Guest post by Laurel Mendoza, MA, CCC-SLP, in partnership with eLuma Online Therapy.
People are happier when they’re recognized at work. In fact, according to a survey conducted by Bonusly and SurveyMonkey, 82% of employed Americans consider recognition an important part of their workplace happiness, and those who feel appreciated at work are less likely to seek new jobs in the near-term.
How can other administrators create a work environment that increases morale and retention? By regularly showing appreciation. As demonstrated in a study by Wharton School at the University of Pennsylvania, recognizing the hard work your staff is doing can have a swift and direct impact on workplace productivity and overall employee satisfaction.
A friend recently shared an anecdote about what happened when her school administrator started connecting regularly and intentionally with each employee. The administrator spoke to each employee individually for two to five minutes each week and took notes about what they discussed. The next week, he checked in with each person, referencing the topics they had previously discussed.
Even interactions as simple as these can make employees feel valued, heard, and respected. This creates a ripple effect, by which employees who feel appreciated pass on that positivity to the others around them: clients, peers, and perhaps even the stranger behind them in the coffee shop drive-thru.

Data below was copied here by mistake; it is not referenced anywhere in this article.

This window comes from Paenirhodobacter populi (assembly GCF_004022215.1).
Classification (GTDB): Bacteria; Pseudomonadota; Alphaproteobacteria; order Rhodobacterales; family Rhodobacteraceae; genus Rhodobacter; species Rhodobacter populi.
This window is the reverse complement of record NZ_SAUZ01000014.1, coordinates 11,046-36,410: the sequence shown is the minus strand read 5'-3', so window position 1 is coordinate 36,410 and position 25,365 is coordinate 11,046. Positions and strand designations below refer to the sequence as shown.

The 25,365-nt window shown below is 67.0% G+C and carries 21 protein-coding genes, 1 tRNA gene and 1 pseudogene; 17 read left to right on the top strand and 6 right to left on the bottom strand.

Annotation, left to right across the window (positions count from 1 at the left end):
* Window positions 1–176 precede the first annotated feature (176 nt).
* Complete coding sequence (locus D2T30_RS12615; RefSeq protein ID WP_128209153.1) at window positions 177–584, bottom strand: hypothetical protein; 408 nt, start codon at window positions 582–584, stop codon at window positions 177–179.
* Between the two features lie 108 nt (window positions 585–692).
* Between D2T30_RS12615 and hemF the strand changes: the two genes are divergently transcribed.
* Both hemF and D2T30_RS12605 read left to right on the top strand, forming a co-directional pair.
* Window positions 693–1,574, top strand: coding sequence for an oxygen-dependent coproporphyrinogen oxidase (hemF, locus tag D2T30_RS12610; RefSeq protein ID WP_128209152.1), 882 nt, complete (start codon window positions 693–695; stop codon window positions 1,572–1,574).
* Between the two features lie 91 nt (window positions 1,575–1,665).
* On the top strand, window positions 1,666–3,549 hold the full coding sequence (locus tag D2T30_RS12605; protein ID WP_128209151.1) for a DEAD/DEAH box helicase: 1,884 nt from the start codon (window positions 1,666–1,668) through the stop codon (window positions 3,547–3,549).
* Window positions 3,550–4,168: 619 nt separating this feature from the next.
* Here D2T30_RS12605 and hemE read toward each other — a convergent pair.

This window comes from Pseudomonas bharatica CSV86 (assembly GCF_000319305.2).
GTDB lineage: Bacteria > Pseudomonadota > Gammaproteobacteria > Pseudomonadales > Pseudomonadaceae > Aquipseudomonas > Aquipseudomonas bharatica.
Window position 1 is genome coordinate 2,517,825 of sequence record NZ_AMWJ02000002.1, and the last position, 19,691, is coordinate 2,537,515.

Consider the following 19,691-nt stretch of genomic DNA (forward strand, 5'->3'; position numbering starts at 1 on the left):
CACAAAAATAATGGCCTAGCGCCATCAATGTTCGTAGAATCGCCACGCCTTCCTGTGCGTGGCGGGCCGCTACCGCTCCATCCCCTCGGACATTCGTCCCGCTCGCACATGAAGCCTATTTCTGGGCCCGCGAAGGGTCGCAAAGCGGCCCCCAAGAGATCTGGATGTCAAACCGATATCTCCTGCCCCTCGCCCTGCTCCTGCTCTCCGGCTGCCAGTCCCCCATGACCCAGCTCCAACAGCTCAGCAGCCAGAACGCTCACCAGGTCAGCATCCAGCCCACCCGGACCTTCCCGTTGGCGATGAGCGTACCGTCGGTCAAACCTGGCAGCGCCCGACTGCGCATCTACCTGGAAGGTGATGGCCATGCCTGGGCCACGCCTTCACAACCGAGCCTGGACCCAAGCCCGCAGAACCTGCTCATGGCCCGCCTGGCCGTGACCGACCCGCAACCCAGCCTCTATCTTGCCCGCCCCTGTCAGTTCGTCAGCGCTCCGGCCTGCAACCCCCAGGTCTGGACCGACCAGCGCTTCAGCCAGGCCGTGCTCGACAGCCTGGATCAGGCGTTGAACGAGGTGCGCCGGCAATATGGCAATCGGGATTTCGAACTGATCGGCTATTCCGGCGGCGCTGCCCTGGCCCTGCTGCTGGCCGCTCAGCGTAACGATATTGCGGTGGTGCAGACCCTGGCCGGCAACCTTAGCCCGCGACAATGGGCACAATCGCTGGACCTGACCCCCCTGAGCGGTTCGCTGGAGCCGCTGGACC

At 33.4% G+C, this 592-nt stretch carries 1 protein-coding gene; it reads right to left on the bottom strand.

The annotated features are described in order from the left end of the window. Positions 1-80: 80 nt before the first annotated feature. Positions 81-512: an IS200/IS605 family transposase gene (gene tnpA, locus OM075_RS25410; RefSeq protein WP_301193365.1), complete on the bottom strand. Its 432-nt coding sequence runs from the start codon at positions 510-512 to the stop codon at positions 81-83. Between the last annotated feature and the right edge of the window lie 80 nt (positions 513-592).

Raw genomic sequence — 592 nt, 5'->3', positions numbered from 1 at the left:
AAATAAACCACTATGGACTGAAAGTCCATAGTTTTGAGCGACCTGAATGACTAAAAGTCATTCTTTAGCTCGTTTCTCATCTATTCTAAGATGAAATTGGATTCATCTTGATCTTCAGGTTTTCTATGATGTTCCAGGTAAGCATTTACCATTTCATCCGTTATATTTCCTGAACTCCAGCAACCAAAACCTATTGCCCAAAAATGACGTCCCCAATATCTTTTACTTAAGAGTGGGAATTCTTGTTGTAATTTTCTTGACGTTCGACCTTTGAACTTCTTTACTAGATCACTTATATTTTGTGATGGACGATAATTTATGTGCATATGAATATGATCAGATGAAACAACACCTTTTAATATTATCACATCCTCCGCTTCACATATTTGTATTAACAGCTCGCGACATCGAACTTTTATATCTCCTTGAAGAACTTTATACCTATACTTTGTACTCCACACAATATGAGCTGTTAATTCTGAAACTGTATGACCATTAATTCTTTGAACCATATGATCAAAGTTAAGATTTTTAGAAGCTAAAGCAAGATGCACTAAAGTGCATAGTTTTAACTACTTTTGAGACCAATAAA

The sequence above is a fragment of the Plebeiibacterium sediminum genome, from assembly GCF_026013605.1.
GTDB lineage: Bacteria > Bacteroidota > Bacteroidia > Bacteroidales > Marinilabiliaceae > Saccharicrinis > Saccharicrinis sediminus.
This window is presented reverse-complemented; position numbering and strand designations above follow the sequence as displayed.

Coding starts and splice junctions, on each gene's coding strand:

In order to build a rewarding employee experience, you need to understand what matters most to your people.– Julie Bevacqua, President, Rise People
Ready to start improving employee morale at your school or workplace? Try these practical tips:
Expressing gratitude and appreciation has a profound and positive effect on mood and mental health. Administrators who provide recognition, no matter how small, will find they have a more productive and unified team.
Everyday Speech is a reliable resource for me and my students of all ages. I work with 3rd-12th graders with communication impairments and this website has something for all of them. Everyday Speech has a way of teaching and modeling social-emotional skills that I had not even thought of before. I’m so thankful for this curriculum!– Jean L., M.S., CCC-SLP